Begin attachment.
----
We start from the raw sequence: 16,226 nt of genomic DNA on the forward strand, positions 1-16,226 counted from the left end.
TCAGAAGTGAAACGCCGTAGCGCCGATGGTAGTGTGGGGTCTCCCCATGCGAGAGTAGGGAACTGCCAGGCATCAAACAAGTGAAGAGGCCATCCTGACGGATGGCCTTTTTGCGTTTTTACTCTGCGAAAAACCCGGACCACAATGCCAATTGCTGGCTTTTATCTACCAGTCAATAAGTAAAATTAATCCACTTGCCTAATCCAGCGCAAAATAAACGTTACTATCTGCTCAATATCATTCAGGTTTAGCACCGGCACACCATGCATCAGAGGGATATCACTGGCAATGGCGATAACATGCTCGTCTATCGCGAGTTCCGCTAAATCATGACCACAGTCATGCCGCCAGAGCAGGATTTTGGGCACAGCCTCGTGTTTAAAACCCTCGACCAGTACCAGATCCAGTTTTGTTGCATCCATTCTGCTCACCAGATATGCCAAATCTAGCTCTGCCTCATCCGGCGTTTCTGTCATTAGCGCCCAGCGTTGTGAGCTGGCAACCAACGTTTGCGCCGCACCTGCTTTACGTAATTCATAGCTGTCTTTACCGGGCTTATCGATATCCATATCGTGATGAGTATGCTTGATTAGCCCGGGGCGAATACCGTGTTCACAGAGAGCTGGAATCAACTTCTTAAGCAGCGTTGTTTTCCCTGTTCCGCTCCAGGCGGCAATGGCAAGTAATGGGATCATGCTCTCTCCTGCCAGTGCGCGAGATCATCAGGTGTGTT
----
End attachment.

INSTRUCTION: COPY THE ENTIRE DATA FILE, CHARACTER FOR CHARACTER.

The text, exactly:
We start from the raw sequence: 16,226 nt of genomic DNA on the forward strand, positions 1-16,226 counted from the left end.
TCAGAAGTGAAACGCCGTAGCGCCGATGGTAGTGTGGGGTCTCCCCATGCGAGAGTAGGGAACTGCCAGGCATCAAACAAGTGAAGAGGCCATCCTGACGGATGGCCTTTTTGCGTTTTTACTCTGCGAAAAACCCGGACCACAATGCCAATTGCTGGCTTTTATCTACCAGTCAATAAGTAAAATTAATCCACTTGCCTAATCCAGCGCAAAATAAACGTTACTATCTGCTCAATATCATTCAGGTTTAGCACCGGCACACCATGCATCAGAGGGATATCACTGGCAATGGCGATAACATGCTCGTCTATCGCGAGTTCCGCTAAATCATGACCACAGTCATGCCGCCAGAGCAGGATTTTGGGCACAGCCTCGTGTTTAAAACCCTCGACCAGTACCAGATCCAGTTTTGTTGCATCCATTCTGCTCACCAGATATGCCAAATCTAGCTCTGCCTCATCCGGCGTTTCTGTCATTAGCGCCCAGCGTTGTGAGCTGGCAACCAACGTTTGCGCCGCACCTGCTTTACGTAATTCATAGCTGTCTTTACCGGGCTTATCGATATCCATATCGTGATGAGTATGCTTGATTAGCCCGGGGCGAATACCGTGTTCACAGAGAGCTGGAATCAACTTCTTAAGCAGCGTTGTTTTCCCTGTTCCGCTCCAGGCGGCAATGGCAAGTAATGGGATCATGCTCTCTCCTGCCAGTGCGCGAGATCATCAGGTGTGTT